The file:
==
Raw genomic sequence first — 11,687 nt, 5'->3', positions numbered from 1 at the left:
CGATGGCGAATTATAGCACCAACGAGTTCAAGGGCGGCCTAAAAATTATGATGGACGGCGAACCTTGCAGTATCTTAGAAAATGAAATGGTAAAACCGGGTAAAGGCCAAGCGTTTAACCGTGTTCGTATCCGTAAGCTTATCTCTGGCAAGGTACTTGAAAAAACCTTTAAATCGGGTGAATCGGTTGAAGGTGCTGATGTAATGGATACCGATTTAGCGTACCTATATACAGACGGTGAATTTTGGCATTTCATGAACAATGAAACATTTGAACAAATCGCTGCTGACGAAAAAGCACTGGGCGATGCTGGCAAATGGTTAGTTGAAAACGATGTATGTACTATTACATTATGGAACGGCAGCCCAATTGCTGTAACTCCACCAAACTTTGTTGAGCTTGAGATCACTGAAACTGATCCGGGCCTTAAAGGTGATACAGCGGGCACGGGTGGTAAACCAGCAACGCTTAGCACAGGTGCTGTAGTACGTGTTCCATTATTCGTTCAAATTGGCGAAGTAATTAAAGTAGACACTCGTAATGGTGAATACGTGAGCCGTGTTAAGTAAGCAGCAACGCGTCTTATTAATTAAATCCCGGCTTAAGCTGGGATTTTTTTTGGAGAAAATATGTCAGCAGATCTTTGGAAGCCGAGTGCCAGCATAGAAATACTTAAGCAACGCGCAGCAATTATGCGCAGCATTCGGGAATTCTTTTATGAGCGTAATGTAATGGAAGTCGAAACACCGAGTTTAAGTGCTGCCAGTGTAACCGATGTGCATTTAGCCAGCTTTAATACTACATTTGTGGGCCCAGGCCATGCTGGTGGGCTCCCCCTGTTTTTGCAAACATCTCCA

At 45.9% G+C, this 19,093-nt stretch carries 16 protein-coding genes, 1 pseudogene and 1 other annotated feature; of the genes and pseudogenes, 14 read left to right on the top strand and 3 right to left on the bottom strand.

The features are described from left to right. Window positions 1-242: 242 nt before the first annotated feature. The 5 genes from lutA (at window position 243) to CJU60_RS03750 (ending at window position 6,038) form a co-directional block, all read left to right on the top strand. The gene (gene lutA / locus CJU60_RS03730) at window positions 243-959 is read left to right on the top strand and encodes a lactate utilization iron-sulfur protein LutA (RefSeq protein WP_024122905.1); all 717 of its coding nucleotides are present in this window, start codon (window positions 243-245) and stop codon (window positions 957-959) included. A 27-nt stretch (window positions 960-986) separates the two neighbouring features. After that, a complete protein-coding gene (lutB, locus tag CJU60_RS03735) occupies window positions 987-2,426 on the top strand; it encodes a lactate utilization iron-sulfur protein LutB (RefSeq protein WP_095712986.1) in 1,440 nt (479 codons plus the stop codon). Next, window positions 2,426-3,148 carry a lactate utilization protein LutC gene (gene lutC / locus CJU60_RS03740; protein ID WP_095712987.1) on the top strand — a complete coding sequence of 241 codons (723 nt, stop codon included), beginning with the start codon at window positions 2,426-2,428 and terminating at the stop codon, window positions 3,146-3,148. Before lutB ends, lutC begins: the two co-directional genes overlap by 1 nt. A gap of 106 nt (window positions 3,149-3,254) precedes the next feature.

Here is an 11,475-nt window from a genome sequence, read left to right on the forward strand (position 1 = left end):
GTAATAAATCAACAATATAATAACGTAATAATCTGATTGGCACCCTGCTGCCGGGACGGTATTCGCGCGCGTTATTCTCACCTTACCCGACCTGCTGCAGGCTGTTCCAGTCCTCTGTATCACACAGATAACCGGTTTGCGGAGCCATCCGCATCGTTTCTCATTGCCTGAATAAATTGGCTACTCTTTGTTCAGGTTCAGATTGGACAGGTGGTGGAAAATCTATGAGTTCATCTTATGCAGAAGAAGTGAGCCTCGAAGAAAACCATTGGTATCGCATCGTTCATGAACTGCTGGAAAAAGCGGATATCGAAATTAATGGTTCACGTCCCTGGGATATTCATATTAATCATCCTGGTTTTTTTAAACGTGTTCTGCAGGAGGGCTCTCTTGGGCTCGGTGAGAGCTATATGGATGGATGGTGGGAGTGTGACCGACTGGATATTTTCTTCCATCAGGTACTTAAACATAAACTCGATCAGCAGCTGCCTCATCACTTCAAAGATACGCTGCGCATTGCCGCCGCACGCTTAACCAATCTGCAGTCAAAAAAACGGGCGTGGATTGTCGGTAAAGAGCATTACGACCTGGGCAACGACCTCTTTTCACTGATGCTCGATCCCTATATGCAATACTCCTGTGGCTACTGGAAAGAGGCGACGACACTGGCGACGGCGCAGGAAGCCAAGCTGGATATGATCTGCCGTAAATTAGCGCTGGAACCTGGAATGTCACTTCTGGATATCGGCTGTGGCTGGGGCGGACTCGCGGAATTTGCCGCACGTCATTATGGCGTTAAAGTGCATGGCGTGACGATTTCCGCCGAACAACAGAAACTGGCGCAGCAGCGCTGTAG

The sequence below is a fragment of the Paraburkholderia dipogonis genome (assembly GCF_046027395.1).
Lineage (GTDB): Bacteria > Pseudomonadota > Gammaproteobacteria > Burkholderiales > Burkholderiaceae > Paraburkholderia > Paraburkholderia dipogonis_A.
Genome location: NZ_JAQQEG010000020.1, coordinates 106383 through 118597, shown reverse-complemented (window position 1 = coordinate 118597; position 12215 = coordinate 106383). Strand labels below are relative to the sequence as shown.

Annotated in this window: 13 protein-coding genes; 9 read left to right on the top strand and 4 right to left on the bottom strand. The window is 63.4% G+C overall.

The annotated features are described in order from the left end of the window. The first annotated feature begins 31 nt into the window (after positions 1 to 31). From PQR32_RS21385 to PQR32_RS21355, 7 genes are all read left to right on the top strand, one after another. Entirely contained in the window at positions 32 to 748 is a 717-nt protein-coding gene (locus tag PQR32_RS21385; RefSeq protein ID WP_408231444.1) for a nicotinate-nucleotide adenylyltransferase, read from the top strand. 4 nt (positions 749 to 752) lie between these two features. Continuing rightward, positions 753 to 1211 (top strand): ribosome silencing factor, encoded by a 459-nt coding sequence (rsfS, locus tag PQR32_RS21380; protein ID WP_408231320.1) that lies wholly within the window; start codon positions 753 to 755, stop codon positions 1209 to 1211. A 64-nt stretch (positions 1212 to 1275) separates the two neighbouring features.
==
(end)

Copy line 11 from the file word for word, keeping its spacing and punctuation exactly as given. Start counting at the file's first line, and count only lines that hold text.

The annotated features are described in order from the left end of the window. The first annotated feature begins 31 nt into the window (after positions 1 to 31). From PQR32_RS21385 to PQR32_RS21355, 7 genes are all read left to right on the top strand, one after another. Entirely contained in the window at positions 32 to 748 is a 717-nt protein-coding gene (locus tag PQR32_RS21385; RefSeq protein ID WP_408231444.1) for a nicotinate-nucleotide adenylyltransferase, read from the top strand. 4 nt (positions 749 to 752) lie between these two features. Continuing rightward, positions 753 to 1211 (top strand): ribosome silencing factor, encoded by a 459-nt coding sequence (rsfS, locus tag PQR32_RS21380; protein ID WP_408231320.1) that lies wholly within the window; start codon positions 753 to 755, stop codon positions 1209 to 1211. A 64-nt stretch (positions 1212 to 1275) separates the two neighbouring features.